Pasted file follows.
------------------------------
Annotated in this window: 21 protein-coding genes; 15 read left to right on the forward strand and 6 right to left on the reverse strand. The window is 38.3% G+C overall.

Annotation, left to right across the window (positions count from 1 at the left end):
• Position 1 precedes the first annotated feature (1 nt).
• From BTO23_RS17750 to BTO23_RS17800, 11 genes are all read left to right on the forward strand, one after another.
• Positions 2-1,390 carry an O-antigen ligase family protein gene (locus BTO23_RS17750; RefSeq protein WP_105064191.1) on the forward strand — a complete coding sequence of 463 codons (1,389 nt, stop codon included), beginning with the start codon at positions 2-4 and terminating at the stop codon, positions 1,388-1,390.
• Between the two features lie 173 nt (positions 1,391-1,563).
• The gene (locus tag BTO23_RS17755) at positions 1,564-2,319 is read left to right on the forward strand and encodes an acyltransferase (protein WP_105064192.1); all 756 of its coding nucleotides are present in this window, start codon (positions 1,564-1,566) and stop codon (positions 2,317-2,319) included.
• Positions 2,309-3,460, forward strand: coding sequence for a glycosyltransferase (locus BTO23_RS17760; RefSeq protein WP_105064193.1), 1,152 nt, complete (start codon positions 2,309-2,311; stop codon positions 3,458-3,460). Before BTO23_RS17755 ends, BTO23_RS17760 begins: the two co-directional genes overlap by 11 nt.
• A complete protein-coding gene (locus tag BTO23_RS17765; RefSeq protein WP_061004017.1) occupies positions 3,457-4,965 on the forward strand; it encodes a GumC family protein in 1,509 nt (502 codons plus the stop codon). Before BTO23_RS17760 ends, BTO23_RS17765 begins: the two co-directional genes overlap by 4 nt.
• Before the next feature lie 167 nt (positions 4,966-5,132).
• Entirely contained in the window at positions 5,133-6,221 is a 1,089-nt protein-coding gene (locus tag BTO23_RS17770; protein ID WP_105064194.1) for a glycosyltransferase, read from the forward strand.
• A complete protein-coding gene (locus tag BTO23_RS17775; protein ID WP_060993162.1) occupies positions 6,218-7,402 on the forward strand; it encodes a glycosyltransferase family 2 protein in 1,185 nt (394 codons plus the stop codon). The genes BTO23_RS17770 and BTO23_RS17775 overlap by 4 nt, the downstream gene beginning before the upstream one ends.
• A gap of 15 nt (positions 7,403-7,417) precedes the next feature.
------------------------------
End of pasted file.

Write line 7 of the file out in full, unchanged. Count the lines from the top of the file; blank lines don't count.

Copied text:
• The gene (locus tag BTO23_RS17755) at positions 1,564-2,319 is read left to right on the forward strand and encodes an acyltransferase (protein WP_105064192.1); all 756 of its coding nucleotides are present in this window, start codon (positions 1,564-1,566) and stop codon (positions 2,317-2,319) included.